It wasn't that 11-year-old inner fat kid that led me to the Taco Stand's challenge, but rather scientific intrigue... or something along those lines. I'd seen the Boswell Challenge posted on the board at the beloved local lunch joint for a few years now, wondering what exactly three and a half pounds of burrito looked like and more importantly, how it could fit inside a human stomach. Before I swallowed my first bite, though. I needed some history. I learned that the massive concoction is named after Ian Boswell, the 19-year-old cyclist who is quickly becoming one of the nation's top young riders and a man who can devour gut-busting amounts of food, which is precisely what he did the first time he took down the burrito in four minutes and 30 seconds.

I called Taco Stand owner Fitzsimmons to inquire about the Boswell and about two minutes into our conversation, he'd already offered up the challenge. I agreed because, well, I like burritos. Then again, maybe that fifth grader inside me longed for the encouraging pounding of fists.

"Come hungry, man. Oh, and don't be dehydrated," said Fitzsimmons, a short, wiry fireball of a man who also serves as the restaurant's chef and unofficial mascot.

That was all the advice I received before arriving during the lunch rush on Friday afternoon, where I got a look at my competition - members of the Bend Endurance Academy. Blackhorse-von Jess, Fredrickson, Rich - all elite Nordic skiers and/or cyclists - and their fellow athletes spent the morning doing strength training and playing soccer. They're all sweaty and smell vaguely of football practice.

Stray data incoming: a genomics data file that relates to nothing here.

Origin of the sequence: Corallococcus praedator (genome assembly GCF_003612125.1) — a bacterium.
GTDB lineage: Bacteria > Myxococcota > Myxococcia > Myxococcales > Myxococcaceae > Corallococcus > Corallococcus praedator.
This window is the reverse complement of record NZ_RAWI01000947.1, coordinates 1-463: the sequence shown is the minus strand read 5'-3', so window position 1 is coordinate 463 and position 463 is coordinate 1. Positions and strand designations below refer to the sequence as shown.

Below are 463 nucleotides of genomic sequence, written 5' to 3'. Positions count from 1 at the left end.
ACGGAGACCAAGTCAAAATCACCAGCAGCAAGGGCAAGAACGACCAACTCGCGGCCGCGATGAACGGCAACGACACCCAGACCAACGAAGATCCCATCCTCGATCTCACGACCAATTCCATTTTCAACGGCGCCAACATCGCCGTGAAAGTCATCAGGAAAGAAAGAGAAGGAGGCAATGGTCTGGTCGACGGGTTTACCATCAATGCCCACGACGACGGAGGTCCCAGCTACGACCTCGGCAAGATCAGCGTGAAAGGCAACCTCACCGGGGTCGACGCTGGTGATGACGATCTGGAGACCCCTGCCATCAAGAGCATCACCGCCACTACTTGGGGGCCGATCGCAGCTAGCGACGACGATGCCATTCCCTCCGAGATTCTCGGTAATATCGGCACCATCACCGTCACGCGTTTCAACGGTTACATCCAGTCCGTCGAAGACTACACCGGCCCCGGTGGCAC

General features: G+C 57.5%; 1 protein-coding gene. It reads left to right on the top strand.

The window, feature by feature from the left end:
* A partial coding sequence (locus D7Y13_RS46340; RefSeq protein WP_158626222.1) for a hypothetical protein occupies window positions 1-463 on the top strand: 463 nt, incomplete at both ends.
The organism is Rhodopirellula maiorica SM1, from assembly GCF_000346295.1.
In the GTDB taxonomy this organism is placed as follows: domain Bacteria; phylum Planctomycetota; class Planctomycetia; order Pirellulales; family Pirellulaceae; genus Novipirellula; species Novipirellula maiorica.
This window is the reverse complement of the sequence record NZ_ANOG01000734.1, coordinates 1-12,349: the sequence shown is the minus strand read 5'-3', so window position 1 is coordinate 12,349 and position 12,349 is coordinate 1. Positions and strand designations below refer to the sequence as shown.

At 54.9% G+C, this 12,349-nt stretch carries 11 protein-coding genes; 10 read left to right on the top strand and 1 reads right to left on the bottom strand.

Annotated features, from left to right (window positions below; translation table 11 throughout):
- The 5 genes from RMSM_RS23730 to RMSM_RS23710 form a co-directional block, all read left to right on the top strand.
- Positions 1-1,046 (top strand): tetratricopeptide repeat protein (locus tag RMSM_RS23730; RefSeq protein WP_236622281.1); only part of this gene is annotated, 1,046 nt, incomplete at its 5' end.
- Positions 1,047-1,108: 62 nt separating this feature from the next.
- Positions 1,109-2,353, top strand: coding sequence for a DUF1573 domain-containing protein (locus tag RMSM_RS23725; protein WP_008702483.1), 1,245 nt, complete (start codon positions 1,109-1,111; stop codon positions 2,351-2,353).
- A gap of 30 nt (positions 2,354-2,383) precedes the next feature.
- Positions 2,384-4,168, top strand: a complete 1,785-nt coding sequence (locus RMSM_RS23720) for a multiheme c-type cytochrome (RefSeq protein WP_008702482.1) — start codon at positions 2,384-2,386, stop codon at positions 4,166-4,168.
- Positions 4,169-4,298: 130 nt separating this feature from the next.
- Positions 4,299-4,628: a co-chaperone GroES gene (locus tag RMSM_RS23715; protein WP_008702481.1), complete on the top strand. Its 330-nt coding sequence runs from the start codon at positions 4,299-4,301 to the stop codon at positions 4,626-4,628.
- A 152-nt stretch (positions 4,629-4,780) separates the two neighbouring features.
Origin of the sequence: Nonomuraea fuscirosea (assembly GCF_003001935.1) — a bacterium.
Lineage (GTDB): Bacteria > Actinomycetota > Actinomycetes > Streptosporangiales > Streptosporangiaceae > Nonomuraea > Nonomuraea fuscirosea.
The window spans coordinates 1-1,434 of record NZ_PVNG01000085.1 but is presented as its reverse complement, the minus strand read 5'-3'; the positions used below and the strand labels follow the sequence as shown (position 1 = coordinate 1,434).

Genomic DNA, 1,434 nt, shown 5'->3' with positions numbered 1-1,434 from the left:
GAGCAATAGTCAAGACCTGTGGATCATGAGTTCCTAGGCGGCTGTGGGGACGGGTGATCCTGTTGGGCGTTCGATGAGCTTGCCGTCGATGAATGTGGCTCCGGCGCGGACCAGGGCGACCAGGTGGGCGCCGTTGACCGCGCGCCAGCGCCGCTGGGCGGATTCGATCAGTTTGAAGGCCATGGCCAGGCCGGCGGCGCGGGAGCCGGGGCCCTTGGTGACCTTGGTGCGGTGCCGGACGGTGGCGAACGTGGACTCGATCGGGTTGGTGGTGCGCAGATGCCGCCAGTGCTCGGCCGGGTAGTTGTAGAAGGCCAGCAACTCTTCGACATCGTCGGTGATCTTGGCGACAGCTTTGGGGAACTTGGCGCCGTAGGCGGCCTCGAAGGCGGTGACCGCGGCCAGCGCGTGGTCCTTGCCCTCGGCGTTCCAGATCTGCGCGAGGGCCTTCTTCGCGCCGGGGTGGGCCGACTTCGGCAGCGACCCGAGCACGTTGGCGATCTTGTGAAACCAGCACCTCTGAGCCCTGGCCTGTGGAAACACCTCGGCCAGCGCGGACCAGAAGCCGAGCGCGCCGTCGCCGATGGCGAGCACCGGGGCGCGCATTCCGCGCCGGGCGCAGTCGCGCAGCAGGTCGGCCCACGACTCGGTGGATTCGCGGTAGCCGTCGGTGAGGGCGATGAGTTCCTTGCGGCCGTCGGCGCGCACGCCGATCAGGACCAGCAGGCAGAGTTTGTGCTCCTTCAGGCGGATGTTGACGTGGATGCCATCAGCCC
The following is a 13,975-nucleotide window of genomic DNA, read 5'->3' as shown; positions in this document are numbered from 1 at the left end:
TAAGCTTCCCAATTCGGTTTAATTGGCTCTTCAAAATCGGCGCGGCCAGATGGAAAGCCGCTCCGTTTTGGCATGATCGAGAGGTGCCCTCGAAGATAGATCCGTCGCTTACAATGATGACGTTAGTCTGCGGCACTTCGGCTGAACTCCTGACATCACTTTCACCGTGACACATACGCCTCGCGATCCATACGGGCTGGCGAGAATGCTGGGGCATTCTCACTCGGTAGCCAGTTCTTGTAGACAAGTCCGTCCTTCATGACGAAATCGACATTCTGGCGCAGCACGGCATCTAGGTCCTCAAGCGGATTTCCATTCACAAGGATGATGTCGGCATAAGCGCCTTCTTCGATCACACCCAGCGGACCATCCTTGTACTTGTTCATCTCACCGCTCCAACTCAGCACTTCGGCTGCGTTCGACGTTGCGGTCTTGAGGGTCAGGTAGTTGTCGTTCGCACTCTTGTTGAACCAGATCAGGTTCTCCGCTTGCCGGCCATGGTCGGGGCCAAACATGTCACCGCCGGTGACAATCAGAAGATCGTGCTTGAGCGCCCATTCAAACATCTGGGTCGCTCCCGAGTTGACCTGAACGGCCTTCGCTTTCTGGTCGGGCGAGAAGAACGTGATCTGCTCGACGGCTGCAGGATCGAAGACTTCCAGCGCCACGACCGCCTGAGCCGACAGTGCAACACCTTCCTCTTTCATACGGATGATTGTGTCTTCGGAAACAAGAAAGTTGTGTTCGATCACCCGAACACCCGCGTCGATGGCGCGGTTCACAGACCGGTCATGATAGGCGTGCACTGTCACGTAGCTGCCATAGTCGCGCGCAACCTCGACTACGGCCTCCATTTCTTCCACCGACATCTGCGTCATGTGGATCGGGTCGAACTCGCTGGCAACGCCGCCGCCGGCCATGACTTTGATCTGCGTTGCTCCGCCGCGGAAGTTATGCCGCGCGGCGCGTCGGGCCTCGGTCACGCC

They look hungry, especially the excellently named Blackhorse-von Jess, a jovial and powerfully built man (he says he's a Nordic skier, but looks more like an NFL defensive back) who ten minutes later proves to be a destroyer of both worlds and burritos with a fork in hand. This is his second attempt at the Boswell Challenge - in his first attempt, he clocked in at 4:32, but then the time limit was 4:30, not an even five minutes as it is now, having been bumped up by Fitzsimmons in an effort to encourage more customers to take up the challenge.

When it arrives in front of me, I realize that the Boswell is not a burrito, but more like the entirety of the Taco Stand ingredient arsenal wrapped up in a tortilla. And when I dig in, there's a chili relleno buried within the lettuce, beans, cheese and meat. The shame is that this thing was damn good, at least from the few bites I consumed slowly enough to taste. Time limits aside, this is one of the most comprehensively delicious burritos I've ever eaten.

But there's no way Blackhorse-von Jess tasted much of that burrito as he vacuumed it down his throat. The guy is a madman of Mexican food. A caloric wunderkind. Screw that Man vs. Food guy. Give Blackhorse-von Jess his own TV show and let him eat his way through America's most offensively huge, yet potentially edible, dishes, then challenge passersby to push up and pull-up contests. I would watch this.

I'm intrigued by people like Blackhorse-von Jess and what they can do with a fork. Where is all that food going? And how in the hell is it getting down his throat so quickly? Why isn't he fat or at least not kinda fat? Aren't fat people supposed to be the big eaters?

But this is Bend, where endurance sports are king and the notion of running 26.2 (or more) miles or riding a bike halfway across the state is hardly scoffed at, but rather encouraged. This is a community that likes testing the limits of the human body, and stretching the fibers of your stomach lining with a family-sized portion of Mexican food seems to fall perfectly into that category. So, yeah. I'm an athlete, not a fat kid... if I could only go back to 1993 and announce that on the playground.